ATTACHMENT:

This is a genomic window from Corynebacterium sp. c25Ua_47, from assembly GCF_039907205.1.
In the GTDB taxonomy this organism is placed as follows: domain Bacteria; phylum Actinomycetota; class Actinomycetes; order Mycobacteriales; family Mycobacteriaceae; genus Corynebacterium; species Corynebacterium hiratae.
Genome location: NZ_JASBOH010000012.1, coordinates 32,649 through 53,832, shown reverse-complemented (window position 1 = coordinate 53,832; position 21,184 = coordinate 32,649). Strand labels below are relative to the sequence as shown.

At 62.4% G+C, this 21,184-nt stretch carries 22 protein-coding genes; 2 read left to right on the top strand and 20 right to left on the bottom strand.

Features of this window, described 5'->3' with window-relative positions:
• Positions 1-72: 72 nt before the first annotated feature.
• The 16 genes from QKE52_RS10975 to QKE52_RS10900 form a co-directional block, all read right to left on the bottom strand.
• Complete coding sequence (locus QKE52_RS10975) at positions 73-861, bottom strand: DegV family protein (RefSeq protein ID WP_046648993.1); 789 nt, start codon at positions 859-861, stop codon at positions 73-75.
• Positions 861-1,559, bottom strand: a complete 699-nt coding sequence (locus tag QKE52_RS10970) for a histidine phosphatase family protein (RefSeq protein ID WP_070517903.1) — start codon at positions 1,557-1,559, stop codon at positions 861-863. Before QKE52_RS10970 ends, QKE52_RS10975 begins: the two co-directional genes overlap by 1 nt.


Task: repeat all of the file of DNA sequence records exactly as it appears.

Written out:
This is a genomic window from Corynebacterium sp. c25Ua_47, from assembly GCF_039907205.1.
In the GTDB taxonomy this organism is placed as follows: domain Bacteria; phylum Actinomycetota; class Actinomycetes; order Mycobacteriales; family Mycobacteriaceae; genus Corynebacterium; species Corynebacterium hiratae.
Genome location: NZ_JASBOH010000012.1, coordinates 32,649 through 53,832, shown reverse-complemented (window position 1 = coordinate 53,832; position 21,184 = coordinate 32,649). Strand labels below are relative to the sequence as shown.

At 62.4% G+C, this 21,184-nt stretch carries 22 protein-coding genes; 2 read left to right on the top strand and 20 right to left on the bottom strand.

Features of this window, described 5'->3' with window-relative positions:
• Positions 1-72: 72 nt before the first annotated feature.
• The 16 genes from QKE52_RS10975 to QKE52_RS10900 form a co-directional block, all read right to left on the bottom strand.
• Complete coding sequence (locus QKE52_RS10975) at positions 73-861, bottom strand: DegV family protein (RefSeq protein ID WP_046648993.1); 789 nt, start codon at positions 859-861, stop codon at positions 73-75.
• Positions 861-1,559, bottom strand: a complete 699-nt coding sequence (locus tag QKE52_RS10970) for a histidine phosphatase family protein (RefSeq protein ID WP_070517903.1) — start codon at positions 1,557-1,559, stop codon at positions 861-863. Before QKE52_RS10970 ends, QKE52_RS10975 begins: the two co-directional genes overlap by 1 nt.